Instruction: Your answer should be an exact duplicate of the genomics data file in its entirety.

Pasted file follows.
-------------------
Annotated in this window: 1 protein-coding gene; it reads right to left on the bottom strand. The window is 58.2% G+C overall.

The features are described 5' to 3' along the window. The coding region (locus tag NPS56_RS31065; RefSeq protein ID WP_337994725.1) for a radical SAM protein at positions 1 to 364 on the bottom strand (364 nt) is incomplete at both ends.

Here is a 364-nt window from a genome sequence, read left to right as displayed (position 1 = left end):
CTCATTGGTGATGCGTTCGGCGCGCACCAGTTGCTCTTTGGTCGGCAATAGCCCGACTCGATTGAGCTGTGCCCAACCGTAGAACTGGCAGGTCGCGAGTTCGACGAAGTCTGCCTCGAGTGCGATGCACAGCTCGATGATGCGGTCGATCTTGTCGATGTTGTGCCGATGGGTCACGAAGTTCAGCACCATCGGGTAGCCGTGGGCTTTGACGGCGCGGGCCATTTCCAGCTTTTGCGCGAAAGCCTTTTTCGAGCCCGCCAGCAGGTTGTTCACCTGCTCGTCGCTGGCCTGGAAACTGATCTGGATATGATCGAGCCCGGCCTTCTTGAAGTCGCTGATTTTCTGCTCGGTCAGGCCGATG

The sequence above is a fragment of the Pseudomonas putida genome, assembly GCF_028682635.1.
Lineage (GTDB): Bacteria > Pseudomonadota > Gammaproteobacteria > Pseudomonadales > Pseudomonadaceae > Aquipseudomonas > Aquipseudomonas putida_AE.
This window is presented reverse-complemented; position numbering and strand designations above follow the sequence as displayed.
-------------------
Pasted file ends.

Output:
Annotated in this window: 1 protein-coding gene; it reads right to left on the bottom strand. The window is 58.2% G+C overall.

The features are described 5' to 3' along the window. The coding region (locus tag NPS56_RS31065; RefSeq protein ID WP_337994725.1) for a radical SAM protein at positions 1 to 364 on the bottom strand (364 nt) is incomplete at both ends.

Here is a 364-nt window from a genome sequence, read left to right as displayed (position 1 = left end):
CTCATTGGTGATGCGTTCGGCGCGCACCAGTTGCTCTTTGGTCGGCAATAGCCCGACTCGATTGAGCTGTGCCCAACCGTAGAACTGGCAGGTCGCGAGTTCGACGAAGTCTGCCTCGAGTGCGATGCACAGCTCGATGATGCGGTCGATCTTGTCGATGTTGTGCCGATGGGTCACGAAGTTCAGCACCATCGGGTAGCCGTGGGCTTTGACGGCGCGGGCCATTTCCAGCTTTTGCGCGAAAGCCTTTTTCGAGCCCGCCAGCAGGTTGTTCACCTGCTCGTCGCTGGCCTGGAAACTGATCTGGATATGATCGAGCCCGGCCTTCTTGAAGTCGCTGATTTTCTGCTCGGTCAGGCCGATG

The sequence above is a fragment of the Pseudomonas putida genome, assembly GCF_028682635.1.
Lineage (GTDB): Bacteria > Pseudomonadota > Gammaproteobacteria > Pseudomonadales > Pseudomonadaceae > Aquipseudomonas > Aquipseudomonas putida_AE.
This window is presented reverse-complemented; position numbering and strand designations above follow the sequence as displayed.